Sgt. Jonathan Mattingly, one of the three Louisville, Kentucky, police officers who burst into Breonna Taylor’s apartment in March 2020 in a raid that left her dead, is writing book about his experience of that night — but the distributor announced Thursday night it is puling out of the project.
Mattingly, 48, has a book deal with the Post Hill Press, a Tennessee-based outfit that specializes in “conservative political” titles, according to its website. Its illustrious authors list includes Rep. Matt Gaetz, who’s embroiled in an investigation over alleged sex with minors.
Simon & Schuster was originally slated to distribute it, but announced late Thursday night it would not.
“Like much of the American public, earlier today Simon & Schuster learned of plans by distribution client Post Hill Press to publish a book by Jonathan Mattingly,” the company tweeted. “We have subsequently decided not to be involved in the distribution of this book.”
“The Fight For Truth: The Inside Story Behind the Breonna Taylor Tragedy” will be published this fall, a spokesperson for the imprint told the Louisville Courier Journal.
Taylor, a 26-year-old aspiring EMT and front-line medical worker during the coronavirus pandemic, was fatally shot in the dead of night after Louisville police officers Myles Cosgrove, Brett Hankison and Mattingly fired dozens of bullets into her apartment while executing a no-knock warrant. Cosgrove fired the fatal shot, while Mattingly was hit in the femoral artery but made a full recovery.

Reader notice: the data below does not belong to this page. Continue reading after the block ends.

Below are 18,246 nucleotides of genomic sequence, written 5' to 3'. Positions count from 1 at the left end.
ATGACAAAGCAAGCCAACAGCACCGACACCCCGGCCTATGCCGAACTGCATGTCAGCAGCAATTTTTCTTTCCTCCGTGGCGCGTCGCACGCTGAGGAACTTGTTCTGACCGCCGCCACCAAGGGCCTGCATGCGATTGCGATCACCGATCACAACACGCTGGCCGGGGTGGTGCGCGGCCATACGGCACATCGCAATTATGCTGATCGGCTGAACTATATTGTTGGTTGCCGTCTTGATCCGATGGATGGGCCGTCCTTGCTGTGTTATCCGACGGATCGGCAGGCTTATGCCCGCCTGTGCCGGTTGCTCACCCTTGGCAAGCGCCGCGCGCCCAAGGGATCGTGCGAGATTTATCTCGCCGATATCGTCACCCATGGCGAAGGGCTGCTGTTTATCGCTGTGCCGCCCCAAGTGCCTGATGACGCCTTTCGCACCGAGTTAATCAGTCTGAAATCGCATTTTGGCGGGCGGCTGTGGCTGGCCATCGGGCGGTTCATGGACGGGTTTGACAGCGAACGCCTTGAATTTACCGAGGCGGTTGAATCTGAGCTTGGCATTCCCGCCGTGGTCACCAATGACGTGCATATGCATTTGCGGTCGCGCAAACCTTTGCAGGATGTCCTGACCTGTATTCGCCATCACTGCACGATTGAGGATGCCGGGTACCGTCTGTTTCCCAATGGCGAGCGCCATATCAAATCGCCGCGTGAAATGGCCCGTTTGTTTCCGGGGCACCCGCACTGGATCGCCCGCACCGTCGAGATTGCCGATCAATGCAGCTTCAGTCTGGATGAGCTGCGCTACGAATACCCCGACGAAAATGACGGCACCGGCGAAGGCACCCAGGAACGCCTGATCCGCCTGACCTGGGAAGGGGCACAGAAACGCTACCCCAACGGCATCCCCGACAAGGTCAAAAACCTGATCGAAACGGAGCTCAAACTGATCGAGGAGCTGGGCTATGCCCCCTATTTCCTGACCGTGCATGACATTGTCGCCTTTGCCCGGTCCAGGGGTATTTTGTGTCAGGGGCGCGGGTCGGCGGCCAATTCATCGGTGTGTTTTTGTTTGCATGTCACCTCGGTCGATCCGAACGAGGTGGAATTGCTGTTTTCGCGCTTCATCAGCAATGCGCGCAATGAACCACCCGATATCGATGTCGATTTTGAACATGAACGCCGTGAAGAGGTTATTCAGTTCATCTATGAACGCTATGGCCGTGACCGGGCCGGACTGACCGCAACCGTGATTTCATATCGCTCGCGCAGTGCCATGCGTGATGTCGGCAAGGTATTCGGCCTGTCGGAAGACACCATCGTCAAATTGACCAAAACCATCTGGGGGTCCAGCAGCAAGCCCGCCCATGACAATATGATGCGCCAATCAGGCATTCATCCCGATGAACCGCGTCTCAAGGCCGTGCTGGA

Hankison was charged with three counts of felony wanton endangerment for shots that flew into the adjoining apartment, and was fired. Cosgrove and Mattingly were not charged with crimes.
The book won’t be the first missive Mattingly has fired off since the shooting. He was recently reprimanded by his department for writing an angry email about the investigation.
Mattingly, the only officer from the raid to speak publicly about that night, has said the public did not have all the facts and that he and his family had received threats that caused them to flee their home at least once, the Courier Journal said. He said the mayor’s office had not released key information that would have rectified misunderstandings, and suggested the motives were political.
He also said that some of what he wrote in the email had been taken out of context — for instance with his assertion that the cops had done “the legal, moral and ethical thing that night,” he was referring to the job, not to Taylor’s killing, with the word “moral,” the Courier Journal noted.